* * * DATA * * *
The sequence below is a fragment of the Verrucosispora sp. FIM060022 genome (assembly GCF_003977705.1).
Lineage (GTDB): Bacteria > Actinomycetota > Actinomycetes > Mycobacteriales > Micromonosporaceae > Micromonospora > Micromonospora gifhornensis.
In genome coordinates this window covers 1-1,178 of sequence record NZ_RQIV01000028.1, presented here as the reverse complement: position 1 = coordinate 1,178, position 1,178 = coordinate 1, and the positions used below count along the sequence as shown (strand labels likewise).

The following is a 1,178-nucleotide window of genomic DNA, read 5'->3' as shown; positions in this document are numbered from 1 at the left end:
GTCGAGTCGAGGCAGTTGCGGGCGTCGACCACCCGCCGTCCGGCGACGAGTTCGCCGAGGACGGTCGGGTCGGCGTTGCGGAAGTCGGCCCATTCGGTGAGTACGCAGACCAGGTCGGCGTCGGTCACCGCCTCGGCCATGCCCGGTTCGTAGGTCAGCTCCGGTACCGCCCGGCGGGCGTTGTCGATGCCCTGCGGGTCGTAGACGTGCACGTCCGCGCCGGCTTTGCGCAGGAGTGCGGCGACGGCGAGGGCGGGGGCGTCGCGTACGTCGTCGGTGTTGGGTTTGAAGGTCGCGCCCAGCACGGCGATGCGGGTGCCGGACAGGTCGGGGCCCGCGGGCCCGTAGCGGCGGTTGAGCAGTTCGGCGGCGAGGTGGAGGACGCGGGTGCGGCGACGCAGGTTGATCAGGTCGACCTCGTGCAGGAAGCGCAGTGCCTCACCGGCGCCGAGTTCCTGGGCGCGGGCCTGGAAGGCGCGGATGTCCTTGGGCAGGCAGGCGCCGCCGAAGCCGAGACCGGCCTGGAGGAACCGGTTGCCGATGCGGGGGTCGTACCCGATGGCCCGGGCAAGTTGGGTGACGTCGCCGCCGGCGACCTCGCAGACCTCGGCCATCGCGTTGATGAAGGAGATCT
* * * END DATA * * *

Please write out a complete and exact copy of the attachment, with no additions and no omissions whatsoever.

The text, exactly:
The sequence below is a fragment of the Verrucosispora sp. FIM060022 genome (assembly GCF_003977705.1).
Lineage (GTDB): Bacteria > Actinomycetota > Actinomycetes > Mycobacteriales > Micromonosporaceae > Micromonospora > Micromonospora gifhornensis.
In genome coordinates this window covers 1-1,178 of sequence record NZ_RQIV01000028.1, presented here as the reverse complement: position 1 = coordinate 1,178, position 1,178 = coordinate 1, and the positions used below count along the sequence as shown (strand labels likewise).

The following is a 1,178-nucleotide window of genomic DNA, read 5'->3' as shown; positions in this document are numbered from 1 at the left end:
GTCGAGTCGAGGCAGTTGCGGGCGTCGACCACCCGCCGTCCGGCGACGAGTTCGCCGAGGACGGTCGGGTCGGCGTTGCGGAAGTCGGCCCATTCGGTGAGTACGCAGACCAGGTCGGCGTCGGTCACCGCCTCGGCCATGCCCGGTTCGTAGGTCAGCTCCGGTACCGCCCGGCGGGCGTTGTCGATGCCCTGCGGGTCGTAGACGTGCACGTCCGCGCCGGCTTTGCGCAGGAGTGCGGCGACGGCGAGGGCGGGGGCGTCGCGTACGTCGTCGGTGTTGGGTTTGAAGGTCGCGCCCAGCACGGCGATGCGGGTGCCGGACAGGTCGGGGCCCGCGGGCCCGTAGCGGCGGTTGAGCAGTTCGGCGGCGAGGTGGAGGACGCGGGTGCGGCGACGCAGGTTGATCAGGTCGACCTCGTGCAGGAAGCGCAGTGCCTCACCGGCGCCGAGTTCCTGGGCGCGGGCCTGGAAGGCGCGGATGTCCTTGGGCAGGCAGGCGCCGCCGAAGCCGAGACCGGCCTGGAGGAACCGGTTGCCGATGCGGGGGTCGTACCCGATGGCCCGGGCAAGTTGGGTGACGTCGCCGCCGGCGACCTCGCAGACCTCGGCCATCGCGTTGATGAAGGAGATCT